June, 12 + Austin, Texas
I carried an empty feeling for a year. In October of 1998, Sarah told me she was pregnant. Deep in my bones I felt this was absolutely right and natural. I knew Sarah's pregnancy was in the ordained order of events, like season following season. Dad had lived a full life, and passed on in due course. Soon another life would come along in the Chain of Being. This someone I could mentor like Dad had mentored me. Minus the belt, the notes to Miss White, and the piss-drinking, of course. I was very happy, more for Jeff and Sarah than for myself. For me, being a grandparent was something abstract, imagined, but not concrete. I had no emotional context. That all changed June 12.
Samuel Dylan Williams had been born at home on June 10, 1999. My little bird charmer had given the gift of birth at home as Linda had. This was the old way, before modern medicine had taken over. All had gone well, very well. There's a video tape to prove it. They are something, these women.
I was to meet Sammy D. June 12 at Linda's funky cabin in a rural town outside of Austin. The cabin was a dead-ringer for a typical Wellington home. How fitting. Imagine the setting: You entered the main room and kitchen through a low door. Against the walls were sink, gas range, refrigerator and shelves of herbs, dishes, all in plain view. We were sitting around the old cast-iron wood stove in the middle of a 15 by 15 foot center of the dimly lit cabin. Dogs barked in the distance; we heard no traffic, no music, no TV or radio, no city sounds. This quiet was one feature that had drawn us to the Maine woods.
Sam was two days old. I felt like a fourteen year old on a blind date: nervous, self-conscious, awkward. I chattered about nothing as I waited for my date to show up. I caught the first sounds of Sarah, Jeff, and Sam. Their car motored up the dirt drive. My heart beat double, my palms got sweaty, and my breath came in fits and starts. Something grand was about to happen; I just knew it. Like saying goodbye to Dad, except this time there was no sadness, no emptiness, only joy and anticipation.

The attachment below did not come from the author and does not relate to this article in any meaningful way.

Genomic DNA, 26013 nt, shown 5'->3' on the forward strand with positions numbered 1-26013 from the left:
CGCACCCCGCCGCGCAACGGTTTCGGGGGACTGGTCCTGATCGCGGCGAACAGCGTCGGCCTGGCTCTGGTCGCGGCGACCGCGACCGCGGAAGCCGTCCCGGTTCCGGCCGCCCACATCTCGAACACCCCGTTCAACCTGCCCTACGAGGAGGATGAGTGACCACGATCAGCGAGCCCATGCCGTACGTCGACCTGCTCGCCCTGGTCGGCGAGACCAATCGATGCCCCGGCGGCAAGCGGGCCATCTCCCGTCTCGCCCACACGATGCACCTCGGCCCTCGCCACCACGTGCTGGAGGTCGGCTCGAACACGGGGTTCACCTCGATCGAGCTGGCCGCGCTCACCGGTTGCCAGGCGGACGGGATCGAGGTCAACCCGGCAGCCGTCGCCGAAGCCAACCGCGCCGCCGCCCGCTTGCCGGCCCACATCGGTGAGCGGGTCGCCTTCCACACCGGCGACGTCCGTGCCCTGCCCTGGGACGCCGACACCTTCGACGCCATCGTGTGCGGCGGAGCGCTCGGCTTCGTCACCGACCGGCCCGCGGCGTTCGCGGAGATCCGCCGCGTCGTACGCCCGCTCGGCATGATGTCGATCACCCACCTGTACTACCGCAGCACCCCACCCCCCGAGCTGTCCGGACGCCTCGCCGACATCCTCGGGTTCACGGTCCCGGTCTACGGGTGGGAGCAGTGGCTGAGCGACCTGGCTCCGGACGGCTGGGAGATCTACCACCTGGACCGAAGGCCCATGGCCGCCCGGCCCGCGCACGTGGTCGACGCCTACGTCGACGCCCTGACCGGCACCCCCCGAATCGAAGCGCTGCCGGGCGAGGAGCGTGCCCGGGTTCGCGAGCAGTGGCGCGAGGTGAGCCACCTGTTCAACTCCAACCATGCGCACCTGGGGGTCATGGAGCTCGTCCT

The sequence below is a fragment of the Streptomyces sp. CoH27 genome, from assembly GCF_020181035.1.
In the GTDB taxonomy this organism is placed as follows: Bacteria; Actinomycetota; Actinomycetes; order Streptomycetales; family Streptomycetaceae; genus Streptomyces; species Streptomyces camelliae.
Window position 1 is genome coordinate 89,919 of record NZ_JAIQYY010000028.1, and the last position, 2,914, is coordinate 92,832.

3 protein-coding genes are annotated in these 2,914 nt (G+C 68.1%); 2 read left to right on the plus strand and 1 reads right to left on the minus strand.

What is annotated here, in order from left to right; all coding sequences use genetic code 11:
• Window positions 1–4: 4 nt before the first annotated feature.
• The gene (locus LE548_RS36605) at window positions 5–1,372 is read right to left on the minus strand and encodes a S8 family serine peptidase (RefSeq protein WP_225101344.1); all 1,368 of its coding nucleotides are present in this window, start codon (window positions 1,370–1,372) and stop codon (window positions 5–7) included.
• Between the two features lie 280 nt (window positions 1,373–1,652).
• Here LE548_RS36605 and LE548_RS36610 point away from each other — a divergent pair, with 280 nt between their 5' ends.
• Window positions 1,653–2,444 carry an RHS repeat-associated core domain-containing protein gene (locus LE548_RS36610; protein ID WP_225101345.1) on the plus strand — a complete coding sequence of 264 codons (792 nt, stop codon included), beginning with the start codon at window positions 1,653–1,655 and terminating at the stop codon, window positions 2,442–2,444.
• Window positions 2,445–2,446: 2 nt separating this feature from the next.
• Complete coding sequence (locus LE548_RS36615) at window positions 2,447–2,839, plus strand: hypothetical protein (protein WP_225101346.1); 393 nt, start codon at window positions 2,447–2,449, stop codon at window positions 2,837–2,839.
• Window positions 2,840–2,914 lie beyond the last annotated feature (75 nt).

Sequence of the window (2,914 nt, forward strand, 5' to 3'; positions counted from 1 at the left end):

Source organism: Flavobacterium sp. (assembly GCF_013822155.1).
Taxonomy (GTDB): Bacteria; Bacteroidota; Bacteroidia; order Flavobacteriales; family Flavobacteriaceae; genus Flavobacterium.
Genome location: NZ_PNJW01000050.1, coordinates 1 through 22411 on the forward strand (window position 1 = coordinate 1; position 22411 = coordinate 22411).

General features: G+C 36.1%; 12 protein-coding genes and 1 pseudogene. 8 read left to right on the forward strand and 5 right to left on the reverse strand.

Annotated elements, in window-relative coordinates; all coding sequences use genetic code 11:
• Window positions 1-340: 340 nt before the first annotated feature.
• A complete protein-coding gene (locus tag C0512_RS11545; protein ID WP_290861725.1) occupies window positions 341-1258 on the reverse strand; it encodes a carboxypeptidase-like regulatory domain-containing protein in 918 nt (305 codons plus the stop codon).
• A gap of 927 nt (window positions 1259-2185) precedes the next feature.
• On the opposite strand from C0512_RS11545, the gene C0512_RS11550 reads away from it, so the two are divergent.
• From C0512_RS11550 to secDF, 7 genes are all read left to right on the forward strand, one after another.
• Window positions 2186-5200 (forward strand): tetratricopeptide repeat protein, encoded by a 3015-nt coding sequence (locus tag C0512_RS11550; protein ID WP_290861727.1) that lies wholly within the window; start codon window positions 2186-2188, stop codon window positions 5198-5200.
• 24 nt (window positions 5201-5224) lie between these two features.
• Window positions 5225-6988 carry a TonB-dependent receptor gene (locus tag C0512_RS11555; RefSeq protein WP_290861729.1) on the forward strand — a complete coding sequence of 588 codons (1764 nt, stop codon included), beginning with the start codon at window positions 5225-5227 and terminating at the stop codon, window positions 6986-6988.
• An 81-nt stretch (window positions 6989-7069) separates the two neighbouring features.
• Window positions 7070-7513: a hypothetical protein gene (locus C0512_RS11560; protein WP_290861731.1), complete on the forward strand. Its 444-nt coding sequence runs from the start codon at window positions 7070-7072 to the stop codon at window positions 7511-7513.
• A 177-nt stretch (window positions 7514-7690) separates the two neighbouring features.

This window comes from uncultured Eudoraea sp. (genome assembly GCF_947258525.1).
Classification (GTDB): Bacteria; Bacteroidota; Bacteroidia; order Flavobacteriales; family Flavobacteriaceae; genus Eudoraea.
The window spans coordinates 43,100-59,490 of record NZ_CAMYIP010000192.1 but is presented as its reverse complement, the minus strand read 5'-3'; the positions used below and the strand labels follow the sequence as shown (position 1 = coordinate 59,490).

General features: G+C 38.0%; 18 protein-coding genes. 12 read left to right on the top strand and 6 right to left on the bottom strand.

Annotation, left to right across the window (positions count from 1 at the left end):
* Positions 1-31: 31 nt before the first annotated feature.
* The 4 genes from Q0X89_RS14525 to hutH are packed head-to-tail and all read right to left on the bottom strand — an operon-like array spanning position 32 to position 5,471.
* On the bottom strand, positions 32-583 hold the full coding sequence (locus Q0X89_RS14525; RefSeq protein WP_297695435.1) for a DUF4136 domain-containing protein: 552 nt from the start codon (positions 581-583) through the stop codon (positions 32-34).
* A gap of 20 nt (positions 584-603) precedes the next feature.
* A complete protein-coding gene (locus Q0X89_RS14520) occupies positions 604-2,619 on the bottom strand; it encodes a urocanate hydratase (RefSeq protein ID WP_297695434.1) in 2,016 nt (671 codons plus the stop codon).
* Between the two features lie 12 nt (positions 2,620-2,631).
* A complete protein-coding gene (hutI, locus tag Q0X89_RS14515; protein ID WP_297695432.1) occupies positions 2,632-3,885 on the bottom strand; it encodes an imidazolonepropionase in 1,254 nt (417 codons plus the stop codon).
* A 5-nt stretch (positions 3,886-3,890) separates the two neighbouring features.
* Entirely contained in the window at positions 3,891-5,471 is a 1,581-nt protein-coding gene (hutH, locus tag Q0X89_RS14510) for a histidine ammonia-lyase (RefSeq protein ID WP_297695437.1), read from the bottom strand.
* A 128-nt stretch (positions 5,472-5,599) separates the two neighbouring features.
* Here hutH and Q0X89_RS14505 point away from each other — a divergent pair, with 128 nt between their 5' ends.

Sarah and Jeff came in quietly, on tip-toes, with this silent bundle totally wrapped in swaddling. Sarah placed the bundle in my lap and pulled back the blanket. My blind date was love in infant form. I beheld a perfect, tiny, and beautiful pink cherub. My heart split wide open. I sat speechless, weeping without restraint. I held Sam like he was a delicate vase.
Head over heels in love, I was changed from that moment forever. With this magnificent little being, there would be no room for cynicism or sarcasm. With Sam I would be emotionally immediate and open; there would be no distance between us. Unabashed joy and abiding fear entered with him. Like my love for Sarah, joy and pride came mixed with anxiety. Strange economy that deepest love carries strongest worry. They suffer most who care most.
Sarah was blooming and radiant, vitally alive with motherhood. My Princess of Narnia had become a Madonna, fulfilled and complete. Jeff was glowing with fatherhood. He was a man born to be a dad. These two presented me with the gift of a lifetime, one precious beyond reckoning. 'This little guy's gonna add twenty years to this old cynic's life,' I thought.